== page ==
Mr Morritt regularly removes lumps such as lipomas (fatty lumps), sebaceous cysts (also known as epidermoid cysts) and nerve tumours (schwannomas). Lump removal surgery can generally be performed under local anaesthetic as a daycase procedure (go home the same day) for the majority of patients as the lumps tend to be relatively small. In the rare instances where lumps are either very large or are deeply located, a short general anaesthetic (patient is asleep) may be required.
Lipoma (fatty lump) removal
Mr Morritt frequently removes lipomas. These are common benign fatty lumps that grow slowly and tend to be painless. We do not know yet what causes lipomas although they do sometimes run in families suggesting a genetic cause. Lipomas can sometimes be painful (this is more common with ‘angiolipomas’). The vast majority of lipomas are small and are located immediately under the skin so can be moved around freely. These shallow lipomas can usually be removed through very small scars under local anaesthetic.
Lipomas can also be deeply sited both within muscles or underneath muscles. In certain locations or for large lipomas it is necessary for surgery to be performed under general or regional anaesthetic (such as spinal anaesthesia). Sometimes lipomas can grow to massive sizes e.g. the size of a watermelon. Mr Morritt has considerable experience in removing all lipomas and regularly undertakes surgery to remove lipomas from complex areas such as those located near major blood vessels or nerves.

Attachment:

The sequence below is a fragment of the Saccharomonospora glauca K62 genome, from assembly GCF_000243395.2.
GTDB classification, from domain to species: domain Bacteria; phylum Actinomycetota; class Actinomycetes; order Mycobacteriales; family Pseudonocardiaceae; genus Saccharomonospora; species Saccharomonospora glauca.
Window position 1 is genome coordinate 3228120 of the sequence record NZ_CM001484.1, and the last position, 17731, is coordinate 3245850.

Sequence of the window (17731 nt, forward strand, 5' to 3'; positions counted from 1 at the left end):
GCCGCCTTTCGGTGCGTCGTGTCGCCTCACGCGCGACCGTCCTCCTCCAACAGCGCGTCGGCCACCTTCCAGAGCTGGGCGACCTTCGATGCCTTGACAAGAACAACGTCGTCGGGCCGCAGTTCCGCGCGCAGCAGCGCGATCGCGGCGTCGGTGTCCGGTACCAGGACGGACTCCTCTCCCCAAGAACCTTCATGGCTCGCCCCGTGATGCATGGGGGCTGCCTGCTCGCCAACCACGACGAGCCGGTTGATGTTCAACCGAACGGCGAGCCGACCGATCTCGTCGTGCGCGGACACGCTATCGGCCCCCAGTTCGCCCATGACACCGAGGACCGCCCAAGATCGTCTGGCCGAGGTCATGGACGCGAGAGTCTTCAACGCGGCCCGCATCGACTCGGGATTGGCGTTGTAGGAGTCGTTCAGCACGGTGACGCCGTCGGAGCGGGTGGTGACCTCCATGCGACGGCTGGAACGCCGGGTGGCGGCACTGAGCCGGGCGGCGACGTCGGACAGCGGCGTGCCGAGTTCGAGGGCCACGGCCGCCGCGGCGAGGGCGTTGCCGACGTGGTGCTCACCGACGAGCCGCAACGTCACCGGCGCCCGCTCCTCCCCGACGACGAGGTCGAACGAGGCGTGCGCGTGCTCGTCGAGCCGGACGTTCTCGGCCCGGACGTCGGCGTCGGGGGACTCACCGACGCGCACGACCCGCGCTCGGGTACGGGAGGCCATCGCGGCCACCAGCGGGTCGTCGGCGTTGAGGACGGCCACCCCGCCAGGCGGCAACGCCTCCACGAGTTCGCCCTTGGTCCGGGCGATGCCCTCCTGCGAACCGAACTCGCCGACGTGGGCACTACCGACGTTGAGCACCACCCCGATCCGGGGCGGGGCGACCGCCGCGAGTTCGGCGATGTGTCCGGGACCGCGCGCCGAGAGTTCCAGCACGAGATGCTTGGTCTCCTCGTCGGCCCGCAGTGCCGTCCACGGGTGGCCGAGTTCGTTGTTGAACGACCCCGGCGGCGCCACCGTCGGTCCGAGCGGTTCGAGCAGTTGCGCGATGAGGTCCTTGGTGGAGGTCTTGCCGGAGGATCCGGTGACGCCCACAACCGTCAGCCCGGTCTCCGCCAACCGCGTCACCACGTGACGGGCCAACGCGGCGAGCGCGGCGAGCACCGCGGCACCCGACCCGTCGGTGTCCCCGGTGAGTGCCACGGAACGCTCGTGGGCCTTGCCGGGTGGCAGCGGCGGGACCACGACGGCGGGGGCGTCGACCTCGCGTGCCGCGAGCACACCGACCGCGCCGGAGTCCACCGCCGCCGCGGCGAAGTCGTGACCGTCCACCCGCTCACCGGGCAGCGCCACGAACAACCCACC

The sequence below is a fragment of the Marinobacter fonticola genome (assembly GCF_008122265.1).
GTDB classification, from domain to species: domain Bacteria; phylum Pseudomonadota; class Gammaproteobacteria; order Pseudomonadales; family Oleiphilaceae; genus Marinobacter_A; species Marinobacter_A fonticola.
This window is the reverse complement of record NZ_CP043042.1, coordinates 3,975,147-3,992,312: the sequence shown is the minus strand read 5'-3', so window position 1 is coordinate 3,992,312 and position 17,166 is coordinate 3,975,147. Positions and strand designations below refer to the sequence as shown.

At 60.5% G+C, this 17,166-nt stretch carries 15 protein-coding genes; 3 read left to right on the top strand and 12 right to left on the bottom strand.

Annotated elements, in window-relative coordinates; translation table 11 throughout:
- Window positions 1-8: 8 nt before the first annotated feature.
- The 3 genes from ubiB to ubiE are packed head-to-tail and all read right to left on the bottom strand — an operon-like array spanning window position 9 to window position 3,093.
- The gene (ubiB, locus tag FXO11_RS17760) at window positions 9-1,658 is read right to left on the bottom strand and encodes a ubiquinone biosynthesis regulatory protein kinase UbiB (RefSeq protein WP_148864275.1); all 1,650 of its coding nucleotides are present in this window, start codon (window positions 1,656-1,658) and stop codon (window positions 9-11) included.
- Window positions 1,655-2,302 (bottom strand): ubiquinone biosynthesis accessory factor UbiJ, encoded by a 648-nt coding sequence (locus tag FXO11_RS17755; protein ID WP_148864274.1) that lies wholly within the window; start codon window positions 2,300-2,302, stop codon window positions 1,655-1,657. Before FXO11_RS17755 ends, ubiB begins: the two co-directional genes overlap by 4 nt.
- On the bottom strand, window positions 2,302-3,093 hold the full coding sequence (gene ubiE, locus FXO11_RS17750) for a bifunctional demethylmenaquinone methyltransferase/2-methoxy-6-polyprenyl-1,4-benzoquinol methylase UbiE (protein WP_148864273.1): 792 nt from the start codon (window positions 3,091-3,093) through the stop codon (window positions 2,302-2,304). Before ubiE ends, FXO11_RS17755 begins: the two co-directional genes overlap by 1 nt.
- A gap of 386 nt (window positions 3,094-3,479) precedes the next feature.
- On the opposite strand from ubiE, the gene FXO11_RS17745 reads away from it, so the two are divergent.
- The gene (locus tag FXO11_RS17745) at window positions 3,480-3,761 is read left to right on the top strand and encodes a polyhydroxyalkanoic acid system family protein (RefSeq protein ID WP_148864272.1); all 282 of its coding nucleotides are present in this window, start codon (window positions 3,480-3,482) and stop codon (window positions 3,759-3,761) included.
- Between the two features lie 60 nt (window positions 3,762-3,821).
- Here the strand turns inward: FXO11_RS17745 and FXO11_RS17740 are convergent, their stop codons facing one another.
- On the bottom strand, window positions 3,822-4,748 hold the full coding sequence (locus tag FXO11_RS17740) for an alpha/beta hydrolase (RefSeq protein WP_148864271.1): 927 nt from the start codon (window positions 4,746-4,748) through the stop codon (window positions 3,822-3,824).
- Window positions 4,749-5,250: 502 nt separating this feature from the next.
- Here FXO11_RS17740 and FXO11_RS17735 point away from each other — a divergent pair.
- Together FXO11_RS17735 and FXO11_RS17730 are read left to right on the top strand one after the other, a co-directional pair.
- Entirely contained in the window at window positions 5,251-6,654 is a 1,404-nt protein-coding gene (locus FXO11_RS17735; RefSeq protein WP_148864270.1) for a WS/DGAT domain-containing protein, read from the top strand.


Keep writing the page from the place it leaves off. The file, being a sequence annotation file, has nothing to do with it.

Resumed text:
Case 1. Photos showing appearances before and 6 weeks after removal of a large lipoma (fat lump) in the subcutaneous tissues of this lady’s tummy. Lumps like this grow slowly and stretch the skin so when they are removed it is often necessary to remove the excess skin. This lady had the lump removed under general anaesthetic (she was asleep for the procedure) because it was large and deeply located. Thanks to my patient for giving her permission to show these images.
Atypical lipomatous tumour (ALT)
A rarer fatty lump that can be mistaken for a lipoma is called an atypical lipomatous tumour (ALT or well differentiated liposarcoma). These are very similar to lipomas but regrow more frequently after they are removed. This diagnosis should be considered for all fatty lumps that measure greater than 5cm and are deeply sited. These lumps are a specialist area that is managed within the Sarcoma MDT. Mr Morritt is a core member of the sarcoma MDT and regularly removes these lumps.